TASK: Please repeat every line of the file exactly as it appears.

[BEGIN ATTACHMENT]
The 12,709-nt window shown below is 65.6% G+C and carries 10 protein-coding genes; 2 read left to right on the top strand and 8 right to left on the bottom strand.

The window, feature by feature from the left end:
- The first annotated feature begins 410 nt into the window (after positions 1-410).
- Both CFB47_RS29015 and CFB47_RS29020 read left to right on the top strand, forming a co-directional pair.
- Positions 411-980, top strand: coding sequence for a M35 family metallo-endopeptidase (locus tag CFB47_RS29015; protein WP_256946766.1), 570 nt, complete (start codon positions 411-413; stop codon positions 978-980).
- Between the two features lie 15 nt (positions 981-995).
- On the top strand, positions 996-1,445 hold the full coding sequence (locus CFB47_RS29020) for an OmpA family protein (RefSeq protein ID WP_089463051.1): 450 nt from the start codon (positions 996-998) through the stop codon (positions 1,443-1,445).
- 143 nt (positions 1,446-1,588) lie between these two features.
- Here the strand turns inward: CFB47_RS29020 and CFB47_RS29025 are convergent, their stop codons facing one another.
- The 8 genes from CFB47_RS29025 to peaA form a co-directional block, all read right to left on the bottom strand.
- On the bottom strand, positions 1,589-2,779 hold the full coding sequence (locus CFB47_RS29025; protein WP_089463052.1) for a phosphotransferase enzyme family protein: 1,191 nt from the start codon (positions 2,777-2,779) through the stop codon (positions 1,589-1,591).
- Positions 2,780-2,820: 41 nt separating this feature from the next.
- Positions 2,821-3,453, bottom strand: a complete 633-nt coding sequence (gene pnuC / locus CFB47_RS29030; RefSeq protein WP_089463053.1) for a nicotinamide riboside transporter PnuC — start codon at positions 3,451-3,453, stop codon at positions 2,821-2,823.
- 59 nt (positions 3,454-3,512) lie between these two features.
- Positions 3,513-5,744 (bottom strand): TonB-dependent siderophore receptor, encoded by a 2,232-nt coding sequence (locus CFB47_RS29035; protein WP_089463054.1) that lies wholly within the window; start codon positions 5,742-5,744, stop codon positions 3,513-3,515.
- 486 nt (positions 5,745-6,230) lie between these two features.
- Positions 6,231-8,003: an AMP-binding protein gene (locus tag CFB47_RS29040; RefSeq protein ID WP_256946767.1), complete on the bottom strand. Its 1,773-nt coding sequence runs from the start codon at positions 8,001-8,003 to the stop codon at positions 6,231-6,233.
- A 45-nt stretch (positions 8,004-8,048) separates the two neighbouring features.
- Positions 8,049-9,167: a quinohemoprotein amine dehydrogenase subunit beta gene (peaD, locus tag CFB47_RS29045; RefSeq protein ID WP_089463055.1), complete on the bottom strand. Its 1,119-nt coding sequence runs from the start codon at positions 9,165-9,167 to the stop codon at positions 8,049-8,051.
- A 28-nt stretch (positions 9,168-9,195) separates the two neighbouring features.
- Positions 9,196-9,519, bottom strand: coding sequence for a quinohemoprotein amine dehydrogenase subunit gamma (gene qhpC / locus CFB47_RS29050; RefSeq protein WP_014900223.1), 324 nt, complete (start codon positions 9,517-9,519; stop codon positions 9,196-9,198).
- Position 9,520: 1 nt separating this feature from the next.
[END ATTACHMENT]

The 12,709-nt window shown below is 65.6% G+C and carries 10 protein-coding genes; 2 read left to right on the top strand and 8 right to left on the bottom strand.

The window, feature by feature from the left end:
- The first annotated feature begins 410 nt into the window (after positions 1-410).
- Both CFB47_RS29015 and CFB47_RS29020 read left to right on the top strand, forming a co-directional pair.
- Positions 411-980, top strand: coding sequence for a M35 family metallo-endopeptidase (locus tag CFB47_RS29015; protein WP_256946766.1), 570 nt, complete (start codon positions 411-413; stop codon positions 978-980).
- Between the two features lie 15 nt (positions 981-995).
- On the top strand, positions 996-1,445 hold the full coding sequence (locus CFB47_RS29020) for an OmpA family protein (RefSeq protein ID WP_089463051.1): 450 nt from the start codon (positions 996-998) through the stop codon (positions 1,443-1,445).
- 143 nt (positions 1,446-1,588) lie between these two features.
- Here the strand turns inward: CFB47_RS29020 and CFB47_RS29025 are convergent, their stop codons facing one another.
- The 8 genes from CFB47_RS29025 to peaA form a co-directional block, all read right to left on the bottom strand.
- On the bottom strand, positions 1,589-2,779 hold the full coding sequence (locus CFB47_RS29025; protein WP_089463052.1) for a phosphotransferase enzyme family protein: 1,191 nt from the start codon (positions 2,777-2,779) through the stop codon (positions 1,589-1,591).
- Positions 2,780-2,820: 41 nt separating this feature from the next.
- Positions 2,821-3,453, bottom strand: a complete 633-nt coding sequence (gene pnuC / locus CFB47_RS29030; RefSeq protein WP_089463053.1) for a nicotinamide riboside transporter PnuC — start codon at positions 3,451-3,453, stop codon at positions 2,821-2,823.
- 59 nt (positions 3,454-3,512) lie between these two features.
- Positions 3,513-5,744 (bottom strand): TonB-dependent siderophore receptor, encoded by a 2,232-nt coding sequence (locus CFB47_RS29035; protein WP_089463054.1) that lies wholly within the window; start codon positions 5,742-5,744, stop codon positions 3,513-3,515.
- 486 nt (positions 5,745-6,230) lie between these two features.
- Positions 6,231-8,003: an AMP-binding protein gene (locus tag CFB47_RS29040; RefSeq protein ID WP_256946767.1), complete on the bottom strand. Its 1,773-nt coding sequence runs from the start codon at positions 8,001-8,003 to the stop codon at positions 6,231-6,233.
- A 45-nt stretch (positions 8,004-8,048) separates the two neighbouring features.
- Positions 8,049-9,167: a quinohemoprotein amine dehydrogenase subunit beta gene (peaD, locus tag CFB47_RS29045; RefSeq protein ID WP_089463055.1), complete on the bottom strand. Its 1,119-nt coding sequence runs from the start codon at positions 9,165-9,167 to the stop codon at positions 8,049-8,051.
- A 28-nt stretch (positions 9,168-9,195) separates the two neighbouring features.
- Positions 9,196-9,519, bottom strand: coding sequence for a quinohemoprotein amine dehydrogenase subunit gamma (gene qhpC / locus CFB47_RS29050; RefSeq protein WP_014900223.1), 324 nt, complete (start codon positions 9,517-9,519; stop codon positions 9,196-9,198).
- Position 9,520: 1 nt separating this feature from the next.